• 2016-08-19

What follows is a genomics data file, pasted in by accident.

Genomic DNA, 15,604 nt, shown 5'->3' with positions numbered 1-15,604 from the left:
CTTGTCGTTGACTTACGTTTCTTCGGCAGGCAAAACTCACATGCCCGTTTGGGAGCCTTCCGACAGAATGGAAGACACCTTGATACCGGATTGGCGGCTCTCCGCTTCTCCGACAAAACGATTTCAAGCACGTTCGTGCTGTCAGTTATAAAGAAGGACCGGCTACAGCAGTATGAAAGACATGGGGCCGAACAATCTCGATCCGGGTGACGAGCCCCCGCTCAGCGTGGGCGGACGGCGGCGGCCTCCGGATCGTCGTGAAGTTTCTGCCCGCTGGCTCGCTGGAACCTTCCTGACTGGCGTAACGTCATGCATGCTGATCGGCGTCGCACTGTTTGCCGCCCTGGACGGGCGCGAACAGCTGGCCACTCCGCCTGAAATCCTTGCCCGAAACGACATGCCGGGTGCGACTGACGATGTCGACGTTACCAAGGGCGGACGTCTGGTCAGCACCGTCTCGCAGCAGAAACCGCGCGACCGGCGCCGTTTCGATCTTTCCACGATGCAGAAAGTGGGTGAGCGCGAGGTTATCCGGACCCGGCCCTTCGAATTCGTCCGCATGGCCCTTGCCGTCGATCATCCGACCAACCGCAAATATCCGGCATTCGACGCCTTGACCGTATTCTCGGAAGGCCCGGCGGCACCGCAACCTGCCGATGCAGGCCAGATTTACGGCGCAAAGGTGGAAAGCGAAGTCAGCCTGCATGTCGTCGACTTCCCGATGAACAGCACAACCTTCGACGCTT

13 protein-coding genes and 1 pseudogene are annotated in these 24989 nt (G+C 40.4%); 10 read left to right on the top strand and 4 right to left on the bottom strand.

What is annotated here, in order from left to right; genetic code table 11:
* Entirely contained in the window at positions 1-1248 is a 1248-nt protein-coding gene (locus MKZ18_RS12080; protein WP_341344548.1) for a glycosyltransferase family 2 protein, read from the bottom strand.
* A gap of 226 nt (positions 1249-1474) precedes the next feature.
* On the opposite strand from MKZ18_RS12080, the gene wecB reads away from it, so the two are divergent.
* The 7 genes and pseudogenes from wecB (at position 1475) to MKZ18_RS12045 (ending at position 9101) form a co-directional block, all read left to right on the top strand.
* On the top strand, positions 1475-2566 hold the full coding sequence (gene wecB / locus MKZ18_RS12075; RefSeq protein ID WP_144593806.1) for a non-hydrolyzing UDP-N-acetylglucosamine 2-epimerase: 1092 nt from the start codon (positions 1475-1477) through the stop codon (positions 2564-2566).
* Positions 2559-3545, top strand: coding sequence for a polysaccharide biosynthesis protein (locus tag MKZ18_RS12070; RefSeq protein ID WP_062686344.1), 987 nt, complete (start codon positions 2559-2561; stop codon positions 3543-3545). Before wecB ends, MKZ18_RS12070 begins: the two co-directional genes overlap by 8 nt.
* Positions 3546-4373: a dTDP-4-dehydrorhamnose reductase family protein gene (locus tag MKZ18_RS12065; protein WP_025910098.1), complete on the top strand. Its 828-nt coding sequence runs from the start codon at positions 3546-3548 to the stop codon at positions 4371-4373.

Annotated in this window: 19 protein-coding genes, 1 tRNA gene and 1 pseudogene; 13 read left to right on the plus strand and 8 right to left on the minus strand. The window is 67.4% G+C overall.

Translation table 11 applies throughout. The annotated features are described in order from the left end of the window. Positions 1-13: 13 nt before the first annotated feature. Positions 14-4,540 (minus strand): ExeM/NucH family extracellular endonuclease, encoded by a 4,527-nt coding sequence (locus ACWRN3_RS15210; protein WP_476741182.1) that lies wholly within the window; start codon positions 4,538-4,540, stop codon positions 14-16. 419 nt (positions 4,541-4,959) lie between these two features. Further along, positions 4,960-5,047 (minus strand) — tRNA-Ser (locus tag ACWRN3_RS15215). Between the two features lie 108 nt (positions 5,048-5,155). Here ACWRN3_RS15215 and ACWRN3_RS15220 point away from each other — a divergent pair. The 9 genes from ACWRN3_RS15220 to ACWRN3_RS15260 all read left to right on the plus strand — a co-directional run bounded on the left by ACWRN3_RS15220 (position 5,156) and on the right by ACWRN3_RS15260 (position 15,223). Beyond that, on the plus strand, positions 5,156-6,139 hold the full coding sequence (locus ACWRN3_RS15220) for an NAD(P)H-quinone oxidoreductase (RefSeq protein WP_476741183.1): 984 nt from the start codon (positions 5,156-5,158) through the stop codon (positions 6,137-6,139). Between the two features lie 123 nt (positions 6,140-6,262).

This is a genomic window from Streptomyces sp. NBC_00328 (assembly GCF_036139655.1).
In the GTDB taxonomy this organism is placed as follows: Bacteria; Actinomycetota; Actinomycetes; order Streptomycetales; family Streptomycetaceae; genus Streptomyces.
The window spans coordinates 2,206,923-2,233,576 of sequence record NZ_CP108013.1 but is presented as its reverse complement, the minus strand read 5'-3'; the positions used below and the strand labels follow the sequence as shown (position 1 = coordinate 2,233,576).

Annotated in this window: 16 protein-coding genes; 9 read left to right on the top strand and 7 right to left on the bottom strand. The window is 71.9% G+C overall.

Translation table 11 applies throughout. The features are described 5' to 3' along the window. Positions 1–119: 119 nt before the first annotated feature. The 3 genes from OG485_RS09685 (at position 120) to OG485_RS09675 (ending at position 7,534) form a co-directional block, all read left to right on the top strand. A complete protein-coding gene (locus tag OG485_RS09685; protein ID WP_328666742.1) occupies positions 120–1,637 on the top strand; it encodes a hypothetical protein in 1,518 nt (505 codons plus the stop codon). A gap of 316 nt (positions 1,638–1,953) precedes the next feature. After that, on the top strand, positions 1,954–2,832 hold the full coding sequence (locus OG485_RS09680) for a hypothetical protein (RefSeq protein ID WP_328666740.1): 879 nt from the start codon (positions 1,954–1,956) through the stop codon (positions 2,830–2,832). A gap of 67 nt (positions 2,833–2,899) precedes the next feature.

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Pregnant Girl